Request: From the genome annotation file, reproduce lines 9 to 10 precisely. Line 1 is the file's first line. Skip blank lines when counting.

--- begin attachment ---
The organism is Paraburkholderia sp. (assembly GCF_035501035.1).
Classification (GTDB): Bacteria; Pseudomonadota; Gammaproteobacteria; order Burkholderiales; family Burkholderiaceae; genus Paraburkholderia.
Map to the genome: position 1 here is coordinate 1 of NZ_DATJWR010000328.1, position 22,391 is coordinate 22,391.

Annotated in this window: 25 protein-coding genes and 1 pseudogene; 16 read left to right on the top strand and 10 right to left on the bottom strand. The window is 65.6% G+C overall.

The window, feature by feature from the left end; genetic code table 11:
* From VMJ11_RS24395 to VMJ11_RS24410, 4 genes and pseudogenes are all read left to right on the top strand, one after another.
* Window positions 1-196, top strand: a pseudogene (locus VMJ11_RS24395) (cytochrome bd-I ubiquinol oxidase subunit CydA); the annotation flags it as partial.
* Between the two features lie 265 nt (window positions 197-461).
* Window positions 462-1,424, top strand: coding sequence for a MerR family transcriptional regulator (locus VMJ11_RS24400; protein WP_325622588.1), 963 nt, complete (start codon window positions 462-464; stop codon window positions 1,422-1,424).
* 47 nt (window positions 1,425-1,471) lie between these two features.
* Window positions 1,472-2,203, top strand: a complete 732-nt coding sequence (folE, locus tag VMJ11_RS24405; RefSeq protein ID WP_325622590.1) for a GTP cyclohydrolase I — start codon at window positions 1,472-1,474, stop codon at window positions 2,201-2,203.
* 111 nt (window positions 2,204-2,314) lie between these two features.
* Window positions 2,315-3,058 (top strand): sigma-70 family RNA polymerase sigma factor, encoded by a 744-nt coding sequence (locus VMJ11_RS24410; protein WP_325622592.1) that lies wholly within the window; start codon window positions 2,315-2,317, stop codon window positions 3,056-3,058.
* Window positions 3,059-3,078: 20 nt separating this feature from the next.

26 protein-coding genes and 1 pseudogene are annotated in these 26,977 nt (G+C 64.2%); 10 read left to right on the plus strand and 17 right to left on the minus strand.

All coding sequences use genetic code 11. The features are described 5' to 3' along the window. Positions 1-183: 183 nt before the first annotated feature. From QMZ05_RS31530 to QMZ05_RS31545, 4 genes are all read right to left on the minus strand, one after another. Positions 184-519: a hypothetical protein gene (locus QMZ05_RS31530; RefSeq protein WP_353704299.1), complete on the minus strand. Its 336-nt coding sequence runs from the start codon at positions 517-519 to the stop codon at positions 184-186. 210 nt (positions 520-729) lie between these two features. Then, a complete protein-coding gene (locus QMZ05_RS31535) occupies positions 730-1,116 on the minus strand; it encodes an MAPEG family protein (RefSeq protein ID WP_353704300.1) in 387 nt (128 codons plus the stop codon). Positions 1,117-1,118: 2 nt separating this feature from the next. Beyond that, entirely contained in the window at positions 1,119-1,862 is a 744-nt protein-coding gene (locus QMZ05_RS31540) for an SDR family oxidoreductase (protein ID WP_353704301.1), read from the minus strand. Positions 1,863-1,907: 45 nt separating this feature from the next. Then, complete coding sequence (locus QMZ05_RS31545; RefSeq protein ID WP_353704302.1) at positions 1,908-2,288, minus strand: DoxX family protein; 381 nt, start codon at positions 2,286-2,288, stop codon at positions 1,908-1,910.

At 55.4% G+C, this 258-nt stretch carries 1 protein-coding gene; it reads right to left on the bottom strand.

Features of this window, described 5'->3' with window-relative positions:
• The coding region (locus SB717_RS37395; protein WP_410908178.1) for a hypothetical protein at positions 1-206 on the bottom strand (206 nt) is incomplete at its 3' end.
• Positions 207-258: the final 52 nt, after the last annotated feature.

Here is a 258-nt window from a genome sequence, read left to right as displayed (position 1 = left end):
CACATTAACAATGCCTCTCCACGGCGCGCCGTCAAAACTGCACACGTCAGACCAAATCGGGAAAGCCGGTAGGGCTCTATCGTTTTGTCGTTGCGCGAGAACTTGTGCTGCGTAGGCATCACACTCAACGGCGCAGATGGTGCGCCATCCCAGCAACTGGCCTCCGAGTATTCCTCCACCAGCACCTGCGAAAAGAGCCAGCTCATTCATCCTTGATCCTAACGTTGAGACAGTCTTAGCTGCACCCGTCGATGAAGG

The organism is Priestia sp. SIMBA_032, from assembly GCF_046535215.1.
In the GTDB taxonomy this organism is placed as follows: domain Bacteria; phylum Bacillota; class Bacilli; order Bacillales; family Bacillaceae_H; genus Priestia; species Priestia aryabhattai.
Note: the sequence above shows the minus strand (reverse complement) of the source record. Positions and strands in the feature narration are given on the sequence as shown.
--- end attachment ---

* Window positions 462-1,424, top strand: coding sequence for a MerR family transcriptional regulator (locus VMJ11_RS24400; protein WP_325622588.1), 963 nt, complete (start codon window positions 462-464; stop codon window positions 1,422-1,424).
* 47 nt (window positions 1,425-1,471) lie between these two features.